The Educational market data shows a similar situation as Office data. Starts generate predicted cash flow that increased substantially compared to actual spending.

Starts SHARE Educat 10-5-19

Starts data generate predicted cash flow to forecast spending. This requires tracking share of total market captured in the starts survey data to account for any growth in the market share captured vs growth in predicted spending.

 

 

Construction Starts Cash Flow vs Spending

This plot overlays two data sources, starts cash flow and spending. For each of the three major market sectors, Residential, Nonresidential Buildings and Non-building Infrastructure, a light colored line and a dark line are plotted. The light line is the expected direction spending will move estimated from the monthly cash flows from Dodge Data construction starts data. The dark line is the movement in actual spending. All the nonresidential buildings and infrastructure data is the sum of all the markets within the sectors. This plot is not generated for each market.

Starts CF 2015-2020 8-8-19

The actual spending should follow a pattern that is similar to the direction of movement predicted by the estimated spending. If the patterns are similar, it is an indication that the forecasting tools are generally accurate. The thing to watch for is that the direction of movement was predicted accurately. For instance, the Non-building Infrastructure lines show pretty well from Jan 2017 through June 2019 that the starts data estimated the direction spending would move. To a lesser degree, Nonresidential Buildings shows correlation. Residential spending long term agrees with the estimate from starts cash flows, but spending is much more smoothed and actual spending inflection points seem to lag the estimated.

 

Reliability of Predicted Construction Forecast Data is always foremost in the thoughts of an analyst. Cash flow models provide for approximately 75% to 80% actual jobs data in the predicted spending for the forecast 12 months out. For next month’s forecast we have 96%-97% actual jobs data in the forecast, only missing jobs that start within the next 30 days. Reliability trails off each month. So, this is useful as a way to check the forecasting model. Essentially, this provides a check on the method I use for forecasting spending. It lends credence to the validity of the future forecast.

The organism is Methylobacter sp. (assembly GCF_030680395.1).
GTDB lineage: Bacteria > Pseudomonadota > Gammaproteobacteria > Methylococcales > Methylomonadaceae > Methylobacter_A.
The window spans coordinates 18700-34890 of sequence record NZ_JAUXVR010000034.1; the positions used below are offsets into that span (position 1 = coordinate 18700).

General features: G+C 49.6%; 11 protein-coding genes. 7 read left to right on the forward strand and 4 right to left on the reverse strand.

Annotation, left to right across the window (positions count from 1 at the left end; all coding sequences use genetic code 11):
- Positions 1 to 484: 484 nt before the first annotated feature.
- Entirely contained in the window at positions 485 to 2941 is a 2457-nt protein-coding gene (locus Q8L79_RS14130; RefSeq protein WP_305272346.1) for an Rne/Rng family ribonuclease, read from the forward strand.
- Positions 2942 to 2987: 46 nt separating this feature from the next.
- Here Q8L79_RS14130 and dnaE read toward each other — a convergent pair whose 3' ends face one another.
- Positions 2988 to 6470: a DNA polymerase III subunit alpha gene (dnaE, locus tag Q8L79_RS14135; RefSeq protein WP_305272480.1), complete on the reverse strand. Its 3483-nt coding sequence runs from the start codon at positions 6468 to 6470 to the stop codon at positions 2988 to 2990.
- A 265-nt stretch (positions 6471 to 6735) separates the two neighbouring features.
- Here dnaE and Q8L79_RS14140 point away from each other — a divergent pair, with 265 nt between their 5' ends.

The forecast monthly changes in cash flow generated by the starts data are used to predict future spending in all Construction Analytics spending forecasts.

(note 10-3-19: major revisions to starts data cash flow substantially reduces forecast spending in both 2019 and 2020. These revisions won’t be posted until November. Largest downward revisions 2019, Residential -15, Highway -10. Largest downward revisions 2020 Residential -23, Manufacturing -10, Power -12, Highway -12) 

11-25-19 table updated

Spend Forecast 2018-2019-2020-2021 11-19-19

July 2019 Construction Briefs

7-26-19

Total all construction jobs including supervisory jobs is now only 3% below pre-recession high. However, volume of work adjusted for inflation is still 18% lower than pre-recession high. From the 2006-2007 pre-recession peak until now, non-supervisory jobs have recovered to within 6% of the previous high and supervisory jobs are now 7% higher than pre-recession high. 

Residential Construction jobs are up 78,000 in the past year, ~3% growth in jobs, but residential construction volume in the same period dropped 8%. Considering residential construction spending is down 8% ytd, residential construction inflation is up minimum 2-3%, so volume is down 10%-11%, and residential jobs are up 3%, 2019 will be the worst year for residential productivity declines since the period 2006-2009.

Rider Levett Bucknall national average construction cost inflation is currently up 2.6% for the 1st 6 months 2019, 5.2% annualized. It’s up 5.7% year over year. This is in line with Turner Construction’s quarterly Building Cost Index, also up 2.6% year-to-date, annualized 5.2%, and up 5.5% year over year. These are both nonresidential building final cost inflation indices.

The PPI average Final Cost of 4 Nonresidential Trades for the 1st 6 months is up 2.9%, annualized at 5.8%. The PPI average Final Cost of 5 Nonresidential Buildings for the 1st 6 months is up 2.6%, annualized at 5.2%.

Construction Analytics current nonresidential building cost index for 2019 is 5.0%.

Forecasting construction spending in 2019 up less than 2%, and composite construction inflation of 4.2%, real volume for 2019 will be down about 2.5%.